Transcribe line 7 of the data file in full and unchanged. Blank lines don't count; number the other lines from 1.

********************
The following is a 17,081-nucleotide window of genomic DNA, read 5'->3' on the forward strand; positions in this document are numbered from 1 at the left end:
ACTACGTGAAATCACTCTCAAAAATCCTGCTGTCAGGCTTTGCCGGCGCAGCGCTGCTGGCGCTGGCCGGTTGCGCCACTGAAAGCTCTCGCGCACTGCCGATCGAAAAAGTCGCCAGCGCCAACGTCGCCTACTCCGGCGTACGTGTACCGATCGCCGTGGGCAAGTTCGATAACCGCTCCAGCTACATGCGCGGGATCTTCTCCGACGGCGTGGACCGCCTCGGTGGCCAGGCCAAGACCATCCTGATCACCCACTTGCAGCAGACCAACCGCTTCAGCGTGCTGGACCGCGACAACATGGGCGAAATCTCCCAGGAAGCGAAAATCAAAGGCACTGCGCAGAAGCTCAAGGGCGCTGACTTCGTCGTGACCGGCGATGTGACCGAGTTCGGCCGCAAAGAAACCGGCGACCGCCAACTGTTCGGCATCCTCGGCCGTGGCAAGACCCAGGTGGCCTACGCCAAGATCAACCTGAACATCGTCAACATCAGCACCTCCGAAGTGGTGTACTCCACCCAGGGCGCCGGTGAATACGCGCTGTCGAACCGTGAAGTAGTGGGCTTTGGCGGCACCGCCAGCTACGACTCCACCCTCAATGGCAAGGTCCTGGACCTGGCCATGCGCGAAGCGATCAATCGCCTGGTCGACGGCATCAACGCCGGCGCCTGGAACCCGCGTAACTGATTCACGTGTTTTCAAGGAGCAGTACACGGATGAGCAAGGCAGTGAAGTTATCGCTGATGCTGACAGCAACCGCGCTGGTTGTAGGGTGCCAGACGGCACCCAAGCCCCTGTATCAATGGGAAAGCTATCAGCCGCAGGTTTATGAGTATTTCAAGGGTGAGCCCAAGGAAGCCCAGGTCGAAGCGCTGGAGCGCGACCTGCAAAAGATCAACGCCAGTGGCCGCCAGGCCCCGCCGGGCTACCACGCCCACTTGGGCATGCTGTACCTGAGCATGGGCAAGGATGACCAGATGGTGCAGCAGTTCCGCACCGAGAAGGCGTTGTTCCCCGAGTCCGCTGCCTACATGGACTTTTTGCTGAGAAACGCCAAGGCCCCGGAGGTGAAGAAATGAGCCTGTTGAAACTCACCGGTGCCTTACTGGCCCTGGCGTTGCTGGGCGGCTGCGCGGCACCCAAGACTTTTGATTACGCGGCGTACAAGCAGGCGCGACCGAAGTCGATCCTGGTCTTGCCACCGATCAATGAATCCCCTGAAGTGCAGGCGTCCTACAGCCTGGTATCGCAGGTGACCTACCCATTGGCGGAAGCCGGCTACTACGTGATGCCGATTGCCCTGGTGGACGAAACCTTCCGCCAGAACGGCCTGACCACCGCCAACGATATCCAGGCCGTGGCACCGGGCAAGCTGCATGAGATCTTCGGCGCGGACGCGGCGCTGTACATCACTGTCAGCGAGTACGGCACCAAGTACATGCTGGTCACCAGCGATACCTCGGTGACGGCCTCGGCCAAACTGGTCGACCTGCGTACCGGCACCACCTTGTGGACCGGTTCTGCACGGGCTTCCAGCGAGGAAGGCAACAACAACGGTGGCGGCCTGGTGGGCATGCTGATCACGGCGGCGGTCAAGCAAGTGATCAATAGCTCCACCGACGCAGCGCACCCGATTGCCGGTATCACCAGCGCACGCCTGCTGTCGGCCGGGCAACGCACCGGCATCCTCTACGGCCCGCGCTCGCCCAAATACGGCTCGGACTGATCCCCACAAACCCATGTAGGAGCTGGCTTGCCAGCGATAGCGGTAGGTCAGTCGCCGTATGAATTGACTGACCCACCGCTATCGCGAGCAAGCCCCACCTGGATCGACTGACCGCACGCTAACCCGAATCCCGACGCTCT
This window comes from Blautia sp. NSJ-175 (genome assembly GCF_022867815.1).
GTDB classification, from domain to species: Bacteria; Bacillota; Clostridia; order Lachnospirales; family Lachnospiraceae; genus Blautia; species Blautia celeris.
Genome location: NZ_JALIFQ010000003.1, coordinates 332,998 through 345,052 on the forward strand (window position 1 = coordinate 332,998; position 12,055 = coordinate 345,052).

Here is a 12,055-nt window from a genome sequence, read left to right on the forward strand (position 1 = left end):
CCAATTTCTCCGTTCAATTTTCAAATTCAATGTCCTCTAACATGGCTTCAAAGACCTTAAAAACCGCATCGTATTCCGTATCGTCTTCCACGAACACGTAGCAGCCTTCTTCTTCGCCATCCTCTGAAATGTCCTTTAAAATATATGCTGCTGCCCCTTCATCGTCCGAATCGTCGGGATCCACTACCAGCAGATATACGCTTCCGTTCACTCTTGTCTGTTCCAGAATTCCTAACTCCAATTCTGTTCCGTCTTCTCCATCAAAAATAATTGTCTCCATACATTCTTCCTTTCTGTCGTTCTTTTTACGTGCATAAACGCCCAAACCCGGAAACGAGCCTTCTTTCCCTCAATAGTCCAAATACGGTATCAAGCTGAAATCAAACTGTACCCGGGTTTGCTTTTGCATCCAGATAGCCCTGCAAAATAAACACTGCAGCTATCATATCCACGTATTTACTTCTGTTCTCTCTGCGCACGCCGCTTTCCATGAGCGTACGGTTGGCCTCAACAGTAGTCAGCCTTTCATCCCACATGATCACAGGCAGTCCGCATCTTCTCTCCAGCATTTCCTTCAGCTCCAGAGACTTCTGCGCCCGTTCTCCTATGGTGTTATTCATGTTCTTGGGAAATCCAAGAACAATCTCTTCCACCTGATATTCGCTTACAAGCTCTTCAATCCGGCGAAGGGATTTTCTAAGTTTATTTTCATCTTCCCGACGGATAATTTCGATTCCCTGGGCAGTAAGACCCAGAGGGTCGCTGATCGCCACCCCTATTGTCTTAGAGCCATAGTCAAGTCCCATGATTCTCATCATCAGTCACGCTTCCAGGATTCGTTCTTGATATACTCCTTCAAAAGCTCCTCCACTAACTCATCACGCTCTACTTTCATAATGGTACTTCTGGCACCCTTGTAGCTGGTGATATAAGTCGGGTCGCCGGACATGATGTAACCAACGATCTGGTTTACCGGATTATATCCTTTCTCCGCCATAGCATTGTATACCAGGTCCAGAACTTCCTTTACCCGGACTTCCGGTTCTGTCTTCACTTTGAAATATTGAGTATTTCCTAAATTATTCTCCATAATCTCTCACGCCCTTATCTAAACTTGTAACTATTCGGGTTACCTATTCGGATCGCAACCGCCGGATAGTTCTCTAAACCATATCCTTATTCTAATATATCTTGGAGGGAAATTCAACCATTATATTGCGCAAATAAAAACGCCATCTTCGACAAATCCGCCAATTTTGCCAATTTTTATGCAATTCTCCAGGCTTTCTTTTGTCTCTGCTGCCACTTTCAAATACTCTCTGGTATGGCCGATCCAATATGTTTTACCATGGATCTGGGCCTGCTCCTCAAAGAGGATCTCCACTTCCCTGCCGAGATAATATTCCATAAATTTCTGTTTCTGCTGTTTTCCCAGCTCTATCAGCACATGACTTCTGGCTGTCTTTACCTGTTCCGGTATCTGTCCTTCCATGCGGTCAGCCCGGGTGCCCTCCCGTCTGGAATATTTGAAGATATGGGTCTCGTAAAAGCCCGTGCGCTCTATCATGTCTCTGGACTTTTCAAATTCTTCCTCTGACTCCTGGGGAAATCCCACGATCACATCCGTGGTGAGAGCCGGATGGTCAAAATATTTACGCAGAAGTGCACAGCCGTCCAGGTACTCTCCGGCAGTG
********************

CCAATTTCTCCGTTCAATTTTCAAATTCAATGTCCTCTAACATGGCTTCAAAGACCTTAAAAACCGCATCGTATTCCGTATCGTCTTCCACGAACACGTAGCAGCCTTCTTCTTCGCCATCCTCTGAAATGTCCTTTAAAATATATGCTGCTGCCCCTTCATCGTCCGAATCGTCGGGATCCACTACCAGCAGATATACGCTTCCGTTCACTCTTGTCTGTTCCAGAATTCCTAACTCCAATTCTGTTCCGTCTTCTCCATCAAAAATAATTGTCTCCATACATTCTTCCTTTCTGTCGTTCTTTTTACGTGCATAAACGCCCAAACCCGGAAACGAGCCTTCTTTCCCTCAATAGTCCAAATACGGTATCAAGCTGAAATCAAACTGTACCCGGGTTTGCTTTTGCATCCAGATAGCCCTGCAAAATAAACACTGCAGCTATCATATCCACGTATTTACTTCTGTTCTCTCTGCGCACGCCGCTTTCCATGAGCGTACGGTTGGCCTCAACAGTAGTCAGCCTTTCATCCCACATGATCACAGGCAGTCCGCATCTTCTCTCCAGCATTTCCTTCAGCTCCAGAGACTTCTGCGCCCGTTCTCCTATGGTGTTATTCATGTTCTTGGGAAATCCAAGAACAATCTCTTCCACCTGATATTCGCTTACAAGCTCTTCAATCCGGCGAAGGGATTTTCTAAGTTTATTTTCATCTTCCCGACGGATAATTTCGATTCCCTGGGCAGTAAGACCCAGAGGGTCGCTGATCGCCACCCCTATTGTCTTAGAGCCATAGTCAAGTCCCATGATTCTCATCATCAGTCACGCTTCCAGGATTCGTTCTTGATATACTCCTTCAAAAGCTCCTCCACTAACTCATCACGCTCTACTTTCATAATGGTACTTCTGGCACCCTTGTAGCTGGTGATATAAGTCGGGTCGCCGGACATGATGTAACCAACGATCTGGTTTACCGGATTATATCCTTTCTCCGCCATAGCATTGTATACCAGGTCCAGAACTTCCTTTACCCGGACTTCCGGTTCTGTCTTCACTTTGAAATATTGAGTATTTCCTAAATTATTCTCCATAATCTCTCACGCCCTTATCTAAACTTGTAACTATTCGGGTTACCTATTCGGATCGCAACCGCCGGATAGTTCTCTAAACCATATCCTTATTCTAATATATCTTGGAGGGAAATTCAACCATTATATTGCGCAAATAAAAACGCCATCTTCGACAAATCCGCCAATTTTGCCAATTTTTATGCAATTCTCCAGGCTTTCTTTTGTCTCTGCTGCCACTTTCAAATACTCTCTGGTATGGCCGATCCAATATGTTTTACCATGGATCTGGGCCTGCTCCTCAAAGAGGATCTCCACTTCCCTGCCGAGATAATATTCCATAAATTTCTGTTTCTGCTGTTTTCCCAGCTCTATCAGCACATGACTTCTGGCTGTCTTTACCTGTTCCGGTATCTGTCCTTCCATGCGGTCAGCCCGGGTGCCCTCCCGTCTGGAATATTTGAAGATATGGGTCTCGTAAAAGCCCGTGCGCTCTATCATGTCTCTGGACTTTTCAAATTCTTCCTCTGACTCCTGGGGAAATCCCACGATCACATCCGTGGTGAGAGCCGGATGGTCAAAATATTTACGCAGAAGTGCACAGCCGTCCAGGTACTCTCCGGCAGTG